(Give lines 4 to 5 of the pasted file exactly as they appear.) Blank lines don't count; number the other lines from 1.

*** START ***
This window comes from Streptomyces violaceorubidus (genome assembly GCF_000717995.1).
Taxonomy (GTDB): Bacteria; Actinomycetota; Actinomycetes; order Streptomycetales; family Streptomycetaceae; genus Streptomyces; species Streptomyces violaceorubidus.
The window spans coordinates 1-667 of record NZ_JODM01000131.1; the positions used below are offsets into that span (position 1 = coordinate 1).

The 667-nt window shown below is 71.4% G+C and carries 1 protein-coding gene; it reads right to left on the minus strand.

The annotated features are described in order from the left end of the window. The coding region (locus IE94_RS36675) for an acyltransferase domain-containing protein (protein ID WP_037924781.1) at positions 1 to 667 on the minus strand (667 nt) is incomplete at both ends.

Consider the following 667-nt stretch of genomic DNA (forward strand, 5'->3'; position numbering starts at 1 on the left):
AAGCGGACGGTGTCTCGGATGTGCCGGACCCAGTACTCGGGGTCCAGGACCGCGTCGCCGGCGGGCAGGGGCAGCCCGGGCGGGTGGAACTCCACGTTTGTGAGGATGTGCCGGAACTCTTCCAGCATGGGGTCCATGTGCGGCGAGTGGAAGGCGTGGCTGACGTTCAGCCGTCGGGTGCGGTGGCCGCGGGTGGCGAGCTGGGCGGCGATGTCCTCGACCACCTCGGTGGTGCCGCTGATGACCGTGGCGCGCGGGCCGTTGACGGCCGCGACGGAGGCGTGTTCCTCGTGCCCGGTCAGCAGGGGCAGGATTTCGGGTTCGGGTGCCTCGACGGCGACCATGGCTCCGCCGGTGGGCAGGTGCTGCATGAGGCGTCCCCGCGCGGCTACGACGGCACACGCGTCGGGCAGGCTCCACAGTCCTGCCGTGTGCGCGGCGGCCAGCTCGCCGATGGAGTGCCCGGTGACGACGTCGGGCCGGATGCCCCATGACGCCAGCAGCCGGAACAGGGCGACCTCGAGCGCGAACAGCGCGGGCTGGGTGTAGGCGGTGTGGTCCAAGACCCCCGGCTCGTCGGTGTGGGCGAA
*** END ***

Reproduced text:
The 667-nt window shown below is 71.4% G+C and carries 1 protein-coding gene; it reads right to left on the minus strand.

The annotated features are described in order from the left end of the window. The coding region (locus IE94_RS36675) for an acyltransferase domain-containing protein (protein ID WP_037924781.1) at positions 1 to 667 on the minus strand (667 nt) is incomplete at both ends.